SDG 15: Life on Land Target 15.c: Enhance global support for efforts to combat poaching and trafficking of protected species, including by increasing the capacity of local communities to pursue sustainable livelihood opportunities. Indicator 15.c.1: Proportion of traded wildlife that was poached or illicitly trafficked

1. Which SDGs are addressed or connected to the issues highlighted in the article?

  • SDG 15: Life on Land

The article discusses the new recovery plan for the red wolf, an endangered species, and the measures being taken to promote red wolf conservation. This aligns with SDG 15, which aims to protect and restore terrestrial ecosystems and halt biodiversity loss.

2. What specific targets under those SDGs can be identified based on the article’s content?

  • Target 15.5: Take urgent and significant action to reduce the degradation of natural habitats, halt the loss of biodiversity, and protect and prevent the extinction of threatened species.
  • Target 15.9: By 2020, integrate ecosystem and biodiversity values into national and local planning, development processes, poverty reduction strategies, and accounts.
  • Target 15.c: Enhance global support for efforts to combat poaching and trafficking of protected species, including by increasing the capacity of local communities to pursue sustainable livelihood opportunities.

The article highlights the need for measures to reduce human-caused wolf deaths, establish new wolf populations, and enforce laws protecting red wolves from poachers. These actions directly contribute to Target 15.5 by preventing the extinction of threatened species and reducing habitat degradation. Additionally, the article mentions the importance of integrating ecosystem and biodiversity values into planning processes, which aligns with Target 15.9. The mention of poachers and the need to combat wildlife trafficking relates to Target 15.c.

3. Are there any indicators mentioned or implied in the article that can be used to measure progress towards the identified targets?

  • Indicator 15.5.1: Red List Index
  • Indicator 15.9.1: Progress towards national targets established in accordance with Aichi Biodiversity Target 2 of the Strategic Plan for Biodiversity 2011-2020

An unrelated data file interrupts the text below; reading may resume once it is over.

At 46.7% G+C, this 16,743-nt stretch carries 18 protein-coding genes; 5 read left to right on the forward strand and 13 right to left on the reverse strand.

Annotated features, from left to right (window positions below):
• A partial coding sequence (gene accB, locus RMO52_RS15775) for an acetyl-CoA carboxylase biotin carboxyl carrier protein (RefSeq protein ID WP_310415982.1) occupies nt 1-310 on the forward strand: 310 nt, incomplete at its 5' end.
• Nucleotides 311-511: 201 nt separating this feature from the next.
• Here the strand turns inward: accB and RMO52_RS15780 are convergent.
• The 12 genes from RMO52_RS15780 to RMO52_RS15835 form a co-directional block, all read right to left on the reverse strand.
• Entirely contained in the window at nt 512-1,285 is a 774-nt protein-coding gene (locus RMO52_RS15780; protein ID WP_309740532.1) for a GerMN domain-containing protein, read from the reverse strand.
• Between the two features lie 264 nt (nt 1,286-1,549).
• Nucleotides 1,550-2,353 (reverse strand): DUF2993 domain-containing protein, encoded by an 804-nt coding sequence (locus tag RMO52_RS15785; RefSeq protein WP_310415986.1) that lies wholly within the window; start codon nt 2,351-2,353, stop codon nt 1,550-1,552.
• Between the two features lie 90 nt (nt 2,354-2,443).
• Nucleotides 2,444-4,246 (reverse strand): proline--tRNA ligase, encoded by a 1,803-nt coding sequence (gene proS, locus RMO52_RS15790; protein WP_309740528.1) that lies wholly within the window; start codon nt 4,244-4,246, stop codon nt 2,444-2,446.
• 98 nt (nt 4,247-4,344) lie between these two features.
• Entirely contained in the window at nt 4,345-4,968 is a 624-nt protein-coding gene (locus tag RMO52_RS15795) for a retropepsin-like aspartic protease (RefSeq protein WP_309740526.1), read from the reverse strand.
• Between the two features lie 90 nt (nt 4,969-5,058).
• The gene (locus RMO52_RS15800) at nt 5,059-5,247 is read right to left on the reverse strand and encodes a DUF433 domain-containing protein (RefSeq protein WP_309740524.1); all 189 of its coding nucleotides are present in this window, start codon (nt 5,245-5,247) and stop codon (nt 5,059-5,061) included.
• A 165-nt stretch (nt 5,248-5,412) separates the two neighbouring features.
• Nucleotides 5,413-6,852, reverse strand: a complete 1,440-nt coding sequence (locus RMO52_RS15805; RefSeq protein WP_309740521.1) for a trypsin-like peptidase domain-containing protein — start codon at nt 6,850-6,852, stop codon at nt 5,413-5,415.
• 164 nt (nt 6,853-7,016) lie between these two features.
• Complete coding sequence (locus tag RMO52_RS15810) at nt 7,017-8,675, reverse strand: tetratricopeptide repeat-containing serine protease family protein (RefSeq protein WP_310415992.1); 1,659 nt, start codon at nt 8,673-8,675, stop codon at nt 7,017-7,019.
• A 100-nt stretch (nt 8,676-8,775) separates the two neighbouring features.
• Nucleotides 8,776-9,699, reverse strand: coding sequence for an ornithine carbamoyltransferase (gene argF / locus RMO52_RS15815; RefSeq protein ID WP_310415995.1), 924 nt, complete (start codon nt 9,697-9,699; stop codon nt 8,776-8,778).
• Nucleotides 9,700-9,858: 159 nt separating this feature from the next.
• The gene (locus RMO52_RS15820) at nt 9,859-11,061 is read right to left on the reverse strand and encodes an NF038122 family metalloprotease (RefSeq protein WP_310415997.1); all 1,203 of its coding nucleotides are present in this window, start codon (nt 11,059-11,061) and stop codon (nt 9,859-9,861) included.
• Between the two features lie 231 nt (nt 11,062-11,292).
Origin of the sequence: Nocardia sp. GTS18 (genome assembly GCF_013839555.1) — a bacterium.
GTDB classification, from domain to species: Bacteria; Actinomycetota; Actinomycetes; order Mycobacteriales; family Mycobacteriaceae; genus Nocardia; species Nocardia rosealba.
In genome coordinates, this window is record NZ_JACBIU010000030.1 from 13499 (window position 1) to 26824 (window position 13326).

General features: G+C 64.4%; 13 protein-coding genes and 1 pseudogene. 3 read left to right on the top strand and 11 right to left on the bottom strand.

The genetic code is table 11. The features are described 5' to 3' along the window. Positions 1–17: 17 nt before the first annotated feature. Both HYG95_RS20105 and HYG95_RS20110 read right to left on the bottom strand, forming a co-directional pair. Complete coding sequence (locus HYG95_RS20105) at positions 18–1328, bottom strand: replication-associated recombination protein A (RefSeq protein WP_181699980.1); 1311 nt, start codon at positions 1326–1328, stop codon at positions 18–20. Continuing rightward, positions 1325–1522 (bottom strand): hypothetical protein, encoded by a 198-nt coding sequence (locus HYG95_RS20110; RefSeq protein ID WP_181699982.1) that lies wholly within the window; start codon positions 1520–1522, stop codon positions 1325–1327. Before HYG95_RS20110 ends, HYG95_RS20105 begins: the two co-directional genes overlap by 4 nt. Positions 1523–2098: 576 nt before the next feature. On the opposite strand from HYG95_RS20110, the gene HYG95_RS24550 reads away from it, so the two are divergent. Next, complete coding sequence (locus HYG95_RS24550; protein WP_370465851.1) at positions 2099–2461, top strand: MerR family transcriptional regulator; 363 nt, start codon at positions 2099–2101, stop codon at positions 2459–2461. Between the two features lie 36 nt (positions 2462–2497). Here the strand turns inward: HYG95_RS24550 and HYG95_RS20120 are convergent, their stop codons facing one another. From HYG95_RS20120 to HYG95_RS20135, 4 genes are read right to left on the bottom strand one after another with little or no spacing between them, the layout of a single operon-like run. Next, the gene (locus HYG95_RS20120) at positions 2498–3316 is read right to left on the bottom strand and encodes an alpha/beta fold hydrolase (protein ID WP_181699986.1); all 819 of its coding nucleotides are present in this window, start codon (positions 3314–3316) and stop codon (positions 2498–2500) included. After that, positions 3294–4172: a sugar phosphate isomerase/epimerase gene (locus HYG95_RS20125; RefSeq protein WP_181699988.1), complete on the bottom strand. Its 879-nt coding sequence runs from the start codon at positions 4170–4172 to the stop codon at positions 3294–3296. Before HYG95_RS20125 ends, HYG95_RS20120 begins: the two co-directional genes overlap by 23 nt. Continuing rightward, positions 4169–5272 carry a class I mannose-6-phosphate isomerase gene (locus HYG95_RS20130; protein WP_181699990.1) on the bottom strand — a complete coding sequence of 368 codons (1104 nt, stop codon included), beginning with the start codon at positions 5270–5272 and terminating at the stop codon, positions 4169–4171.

• Indicator 15.c.1: Proportion of traded wildlife that was poached or illicitly trafficked

The article does not explicitly mention these indicators, but they can be used to measure progress towards the identified targets. The Red List Index (Indicator 15.5.1) measures the overall extinction risk of species and can be used to assess the effectiveness of conservation efforts for threatened species like the red wolf. Indicator 15.9.1 tracks progress towards national targets for integrating ecosystem and biodiversity values into planning processes. Indicator 15.c.1 measures the proportion of traded wildlife that is poached or illicitly trafficked, providing insight into efforts to combat wildlife trafficking and protect endangered species.

4. Table: SDGs, Targets, and Indicators

SDGs Targets Indicators
SDG 15: Life on Land Target 15.5: Take urgent and significant action to reduce the degradation of natural habitats, halt the loss of biodiversity, and protect and prevent the extinction of threatened species. Indicator 15.5.1: Red List Index
SDG 15: Life on Land Target 15.9: By 2020, integrate ecosystem and biodiversity values into national and local planning, development processes, poverty reduction strategies, and accounts. Indicator 15.9.1: Progress towards national targets established in accordance with Aichi Biodiversity Target 2 of the Strategic Plan for Biodiversity 2011-2020
SDG 15: Life on Land Target 15.c: Enhance global support for efforts to combat poaching and trafficking of protected species, including by increasing the capacity of local communities to pursue sustainable livelihood opportunities. Indicator 15.c.1: Proportion of traded wildlife that was poached or illicitly trafficked

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Source: biologicaldiversity.org